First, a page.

1 Corinthians 6:1-8 – Lawsuits Among Brothers

There appear to have been problems with Christians within the church suing each other in a court of law rather than dealing with the matter “within the family” (6:1-8).  We are not told what the content of the lawsuits might be, but it is possible that these are lawsuits the results of perceived insults by members of the “parties” within the church.  Perhaps a member of the Paul group insulted a member of the Peter group, who responded as any good Roman would by making a lawsuit against the offender.  Imagine a typical argument in a classroom which spills over into Facebook insults which then results in a lawsuit, a counter lawsuit, and a major clash in a court of law.  really, imagine that.

As strange as it sounds, this is the sort of thing which happened in the Roman world.  Dio Chrysostom reports that the Roman word of the late first century was filled with “lawyers innumerable, twisting judgments.” (Cited by Winter, After Paul Left Corinth, 62). These lawsuits were politically motivated, between members of the rich and elite class (or want-to-be elite.)  These lawsuits were opportunity for young orators to show off their rhetorical talents before the elite citizens (the judge, magistrate, jurors, etc.)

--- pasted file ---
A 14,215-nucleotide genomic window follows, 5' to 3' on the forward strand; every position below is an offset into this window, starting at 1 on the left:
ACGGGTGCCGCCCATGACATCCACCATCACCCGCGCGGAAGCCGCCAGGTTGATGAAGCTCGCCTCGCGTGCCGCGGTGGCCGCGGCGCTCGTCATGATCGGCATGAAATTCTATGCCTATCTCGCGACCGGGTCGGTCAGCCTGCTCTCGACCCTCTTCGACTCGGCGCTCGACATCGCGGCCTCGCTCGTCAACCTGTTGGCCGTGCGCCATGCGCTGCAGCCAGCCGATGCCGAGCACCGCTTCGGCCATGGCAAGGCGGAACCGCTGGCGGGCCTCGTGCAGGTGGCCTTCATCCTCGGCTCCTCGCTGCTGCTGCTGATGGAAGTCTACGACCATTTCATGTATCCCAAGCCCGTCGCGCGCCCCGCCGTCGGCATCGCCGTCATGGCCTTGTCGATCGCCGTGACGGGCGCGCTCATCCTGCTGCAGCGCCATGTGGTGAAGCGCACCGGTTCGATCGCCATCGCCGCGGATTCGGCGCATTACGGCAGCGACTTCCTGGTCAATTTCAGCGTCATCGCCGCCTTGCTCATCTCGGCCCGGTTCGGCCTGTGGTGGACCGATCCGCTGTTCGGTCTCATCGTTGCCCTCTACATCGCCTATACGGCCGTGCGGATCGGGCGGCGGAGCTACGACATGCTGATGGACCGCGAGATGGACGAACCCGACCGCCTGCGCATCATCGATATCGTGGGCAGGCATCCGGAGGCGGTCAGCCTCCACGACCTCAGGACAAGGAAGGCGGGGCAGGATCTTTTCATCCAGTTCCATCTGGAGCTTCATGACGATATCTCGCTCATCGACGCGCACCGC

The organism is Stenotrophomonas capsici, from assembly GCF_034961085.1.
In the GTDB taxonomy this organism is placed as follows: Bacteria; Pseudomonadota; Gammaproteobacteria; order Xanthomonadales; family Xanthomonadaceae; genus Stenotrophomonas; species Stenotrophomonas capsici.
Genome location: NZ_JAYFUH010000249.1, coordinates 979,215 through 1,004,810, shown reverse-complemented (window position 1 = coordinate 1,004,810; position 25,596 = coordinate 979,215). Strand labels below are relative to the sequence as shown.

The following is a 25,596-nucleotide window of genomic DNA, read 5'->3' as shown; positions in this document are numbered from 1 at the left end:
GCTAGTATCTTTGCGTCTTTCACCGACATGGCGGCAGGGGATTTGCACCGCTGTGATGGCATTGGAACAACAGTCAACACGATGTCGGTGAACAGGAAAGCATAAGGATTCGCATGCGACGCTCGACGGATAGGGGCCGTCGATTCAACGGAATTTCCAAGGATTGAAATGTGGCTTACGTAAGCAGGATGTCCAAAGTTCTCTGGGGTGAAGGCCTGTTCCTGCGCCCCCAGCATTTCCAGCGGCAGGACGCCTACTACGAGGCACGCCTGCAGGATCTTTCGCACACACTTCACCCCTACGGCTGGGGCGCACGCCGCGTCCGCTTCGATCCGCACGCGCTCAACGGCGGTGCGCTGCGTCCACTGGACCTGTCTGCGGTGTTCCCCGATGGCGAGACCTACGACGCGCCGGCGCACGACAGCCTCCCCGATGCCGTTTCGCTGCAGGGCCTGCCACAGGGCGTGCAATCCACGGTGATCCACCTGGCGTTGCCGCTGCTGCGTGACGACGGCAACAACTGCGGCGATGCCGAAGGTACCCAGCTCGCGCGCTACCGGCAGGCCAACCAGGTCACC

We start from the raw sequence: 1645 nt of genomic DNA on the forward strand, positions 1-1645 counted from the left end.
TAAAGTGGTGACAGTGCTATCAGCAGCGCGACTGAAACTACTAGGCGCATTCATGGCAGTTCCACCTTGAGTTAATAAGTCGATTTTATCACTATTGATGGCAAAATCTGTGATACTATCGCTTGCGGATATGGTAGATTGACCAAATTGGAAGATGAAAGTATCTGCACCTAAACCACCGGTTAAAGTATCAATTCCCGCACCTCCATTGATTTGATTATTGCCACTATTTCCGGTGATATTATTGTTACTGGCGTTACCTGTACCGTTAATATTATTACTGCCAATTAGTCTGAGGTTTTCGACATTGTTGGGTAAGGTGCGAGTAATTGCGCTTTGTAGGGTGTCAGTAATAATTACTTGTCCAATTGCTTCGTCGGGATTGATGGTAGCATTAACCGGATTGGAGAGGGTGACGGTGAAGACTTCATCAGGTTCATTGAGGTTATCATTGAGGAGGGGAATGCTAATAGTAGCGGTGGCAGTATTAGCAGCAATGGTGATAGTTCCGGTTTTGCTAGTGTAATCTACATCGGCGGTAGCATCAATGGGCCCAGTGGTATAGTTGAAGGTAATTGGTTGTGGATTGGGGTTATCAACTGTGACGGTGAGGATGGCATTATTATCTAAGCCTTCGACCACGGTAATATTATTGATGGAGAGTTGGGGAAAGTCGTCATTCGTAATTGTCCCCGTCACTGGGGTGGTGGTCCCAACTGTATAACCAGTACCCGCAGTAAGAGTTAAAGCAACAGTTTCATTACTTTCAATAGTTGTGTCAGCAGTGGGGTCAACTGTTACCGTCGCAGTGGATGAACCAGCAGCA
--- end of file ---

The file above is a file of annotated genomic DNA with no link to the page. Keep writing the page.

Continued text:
Paul’s solution to the problem is to “shame” them for suing their brothers.  Shame is an important factor in first century personal politics.  Paul says twice in this letter that he desires to put the church to shame over some behaviors (here and drunkenness in chapter 11.)  If the lawsuits were motivated by a perceived loss of honor in the first place, Paul turns a popular expectation upside down by saying that it is a loss of honor for a Christian to take his brother to court.

This therefore is the “shame”:  they are suing family members.  Paul frequently refers to his readers as “brothers” to emphasize that the Church is a new family rather than a social club.  A person is not suing some stranger who has insulted them, they are suing brothers.  The Romans did not approve of intra-family lawsuits, therefore Paul is emphasizing brotherhood of the believers.

Paul does not recommend going through a private arbitrator to solve disputes, as was the right of citizens.  He says that they church ought to be able to deal with such disputes within the family. There are people within the congregation, presumably, that are styling themselves as orators, and all of the citizens would be familiar with the process of arbitration.  Paul is saying that the church ought to function like a family, brothers dealing with one another with “strife and discord.”

In fact, of one were really living out the teaching of Jesus there would be no need to sue over a perceived insult.  The brother forgives his brother.  Given the cultural background above, this is counter-cultural and radical!

How do we “bridge the gap” and apply this sort of teaching in a modern, local church context?  At the very least, the church needs to return to the truth than all members of the Body of Christ are brothers and that it is a loss of honor to treat a family member like a stranger.  This alone would have a positive effect on the local church.